The Best and the Wurst: Chiefs at Packers

The Best and the Wurst is a weekly series wherein I highlight just a few of the things that stuck out to me in last week’s game.  They are not only or merely the best or wurst players overall, but are merely observations from the game.  Sometimes the considerations aren’t even players at all, but play calls, incidents, or various nonsense.

The Best

Aaron Rodgers:  I said last week that I might just start exempting Rodgers from this list.  He actually played so well that I’m unexempting him.  I don’t care what Pro Football Focus says, Rodgers played lights out.  His command of the football field is simply unprecedented.  I’m still trying to figure out how in a matter of just a second or two Rodgers has a better count of how many defenders are on the field than the opposing team’s coaching staff.

Defensive Line:  I simply cannot remember the last time that the Packers fielded a defensive line that is this disruptive.  BJ Raji and Mike Daniels are playing the best football of their careers.  It felt like the Packers won nearly every play in the trenches.  For the past two weeks, the Packers’ D-Line has just looked bigger, stronger, and more athletic than their counterparts.

Nate Palmer:  I thought that Nate Palmer put his best game together on Monday.  He stepped up and made several nice tackles, taking good angles to the ball.  Combine that with his strength in pass coverage, and I’m feeling more and more comfortable with him as a serviceable ILB.  I just wish that Capers would stop trying to blitz him.

Jayrone Elliott: While I agree that outside linebackers Mike Neal and Nick Perry have been playing better as of late, I still think that Elliott has merited an equal share with them opposite of Julius Peppers (or better yet, sparing Peppers a bit more, keeping him fresh).  He just makes plays whenever he’s on the field, and looks to only be getting better in his limited snaps.  I’m not sure that he’s an every down player rather than just a pass-rush specialist, but this defense is going to be facing a lot of teams playing from behind, so he should see a lot of work.

 

the wurst 3

Jamaal Charles and Travis Kelce:  Both actually played fairly well for the Chiefs, but spent a better part of the night acting as if the Packers had left a stink bomb in their locker room.  Why Charles saw fit to mock the Packers after each of his touchdowns, I do not know.  Kelce was jawing on the field since nearly the beginning of the game.  Whatever the case may be, Lambeau is becoming an increasingly difficult place to play in, and opposing teams are definitely getting frustrated there.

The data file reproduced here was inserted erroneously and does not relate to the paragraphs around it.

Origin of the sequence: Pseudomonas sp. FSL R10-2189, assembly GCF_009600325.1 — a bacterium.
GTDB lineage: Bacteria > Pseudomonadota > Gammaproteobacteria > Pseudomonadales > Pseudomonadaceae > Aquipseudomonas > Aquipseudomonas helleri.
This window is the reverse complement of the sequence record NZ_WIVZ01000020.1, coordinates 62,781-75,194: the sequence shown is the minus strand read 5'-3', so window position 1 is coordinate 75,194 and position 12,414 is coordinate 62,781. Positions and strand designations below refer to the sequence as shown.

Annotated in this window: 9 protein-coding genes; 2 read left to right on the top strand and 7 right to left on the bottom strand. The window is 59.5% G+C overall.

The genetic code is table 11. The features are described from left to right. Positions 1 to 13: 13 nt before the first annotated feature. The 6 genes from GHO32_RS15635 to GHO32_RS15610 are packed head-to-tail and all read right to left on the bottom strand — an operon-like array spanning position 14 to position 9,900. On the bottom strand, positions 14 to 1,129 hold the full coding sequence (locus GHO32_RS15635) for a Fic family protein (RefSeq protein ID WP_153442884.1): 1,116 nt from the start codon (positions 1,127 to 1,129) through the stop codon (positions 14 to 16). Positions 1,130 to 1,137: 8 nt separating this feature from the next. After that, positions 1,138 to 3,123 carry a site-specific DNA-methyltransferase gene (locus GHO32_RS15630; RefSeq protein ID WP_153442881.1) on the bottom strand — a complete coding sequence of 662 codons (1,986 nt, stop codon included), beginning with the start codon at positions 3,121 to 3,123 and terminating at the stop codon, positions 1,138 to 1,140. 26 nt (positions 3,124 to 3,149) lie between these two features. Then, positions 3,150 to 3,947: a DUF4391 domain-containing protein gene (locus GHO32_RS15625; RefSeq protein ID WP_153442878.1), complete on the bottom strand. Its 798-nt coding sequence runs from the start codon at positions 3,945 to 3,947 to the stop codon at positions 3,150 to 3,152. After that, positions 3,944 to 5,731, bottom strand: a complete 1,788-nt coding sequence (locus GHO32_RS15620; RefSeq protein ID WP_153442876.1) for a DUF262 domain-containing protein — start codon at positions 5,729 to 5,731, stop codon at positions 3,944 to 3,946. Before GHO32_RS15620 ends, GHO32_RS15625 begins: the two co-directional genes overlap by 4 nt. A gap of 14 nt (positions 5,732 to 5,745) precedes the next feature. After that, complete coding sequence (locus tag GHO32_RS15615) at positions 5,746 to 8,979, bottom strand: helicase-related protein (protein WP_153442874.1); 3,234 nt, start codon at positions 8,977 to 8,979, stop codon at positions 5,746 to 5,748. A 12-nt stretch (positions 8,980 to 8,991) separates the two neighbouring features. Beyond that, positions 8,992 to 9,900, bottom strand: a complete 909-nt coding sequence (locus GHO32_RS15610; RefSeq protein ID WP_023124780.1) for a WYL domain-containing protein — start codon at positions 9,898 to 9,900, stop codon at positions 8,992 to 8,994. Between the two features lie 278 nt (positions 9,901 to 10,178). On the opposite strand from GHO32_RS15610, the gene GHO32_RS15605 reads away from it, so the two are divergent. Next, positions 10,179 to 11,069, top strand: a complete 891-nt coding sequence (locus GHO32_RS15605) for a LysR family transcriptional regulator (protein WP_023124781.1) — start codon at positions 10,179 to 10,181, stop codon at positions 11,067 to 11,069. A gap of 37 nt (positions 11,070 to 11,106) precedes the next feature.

4th quarter slow down:  Both the offense and the defense turned to overly-conservative schemes in the final quarter of the game.  Defensive Coordinator Dom Capers seems to go into soft-coverage looks as soon as the Packers gain a comfortable lead.  To probably oversimplify things to an absurd extent, it seems that Capers is attempting to refrain from giving up the big play.  He wants to keep the ball inbounds and keep the clock running.  The problem is that, going to this look too early ends up giving up points all the same.  Sure, the Chiefs took 18 plays to score on an important drive in the 4th quarter, but they also marched down the field with relative ease and found a tired defense waiting for them in the redzone.

On offense, while Clements is now calling plays, it’s the same old outside tackle runs straight into a wall leading to 3rd and long pass plays.  We have the best QB in the league, let’s use him, especially when we’re trying to keep the ball.  I know that running keeps the clock moving, but getting first downs keeps it moving longer.  I’m not saying that we have to gun it down the field, but let’s work with our strengths and not collapse into a one-dimensional, 3 and out mess as soon as we’re up 14 in the second half.

I’m not saying that we should be heaving balls into the endzone when we have a comfortable lead, but let’s not be so quick to shift away from what has worked really well for 3 quarters.  McCarthy doesn’t need to go full Belichick, but a little Belichick might help close some of these games out strong.

——————

Taylor O\'Neill is a Packer fan born and raised in Oshkosh, WI. He currently lives in Florida and is pursuing his PhD. Taylor is a writer with PackersTalk.com. You can follow him on Twitter at @TaylorONeill87 for more Packer news.

——————

Share